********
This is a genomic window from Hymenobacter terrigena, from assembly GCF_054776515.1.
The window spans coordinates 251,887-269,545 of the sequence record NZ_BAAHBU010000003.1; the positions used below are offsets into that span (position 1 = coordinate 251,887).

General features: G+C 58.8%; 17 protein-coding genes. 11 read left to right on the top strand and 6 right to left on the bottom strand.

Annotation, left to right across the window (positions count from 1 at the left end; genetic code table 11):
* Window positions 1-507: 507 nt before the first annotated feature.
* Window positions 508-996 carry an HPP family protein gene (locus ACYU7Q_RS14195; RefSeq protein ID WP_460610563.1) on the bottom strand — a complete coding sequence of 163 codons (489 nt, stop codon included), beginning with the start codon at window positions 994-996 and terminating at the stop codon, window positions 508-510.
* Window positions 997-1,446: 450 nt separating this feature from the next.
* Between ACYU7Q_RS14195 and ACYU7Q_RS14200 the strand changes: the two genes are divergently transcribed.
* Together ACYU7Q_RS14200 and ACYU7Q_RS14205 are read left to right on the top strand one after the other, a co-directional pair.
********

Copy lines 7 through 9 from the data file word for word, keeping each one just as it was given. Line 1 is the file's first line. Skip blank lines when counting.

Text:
* Window positions 997-1,446: 450 nt separating this feature from the next.
* Between ACYU7Q_RS14195 and ACYU7Q_RS14200 the strand changes: the two genes are divergently transcribed.
* Together ACYU7Q_RS14200 and ACYU7Q_RS14205 are read left to right on the top strand one after the other, a co-directional pair.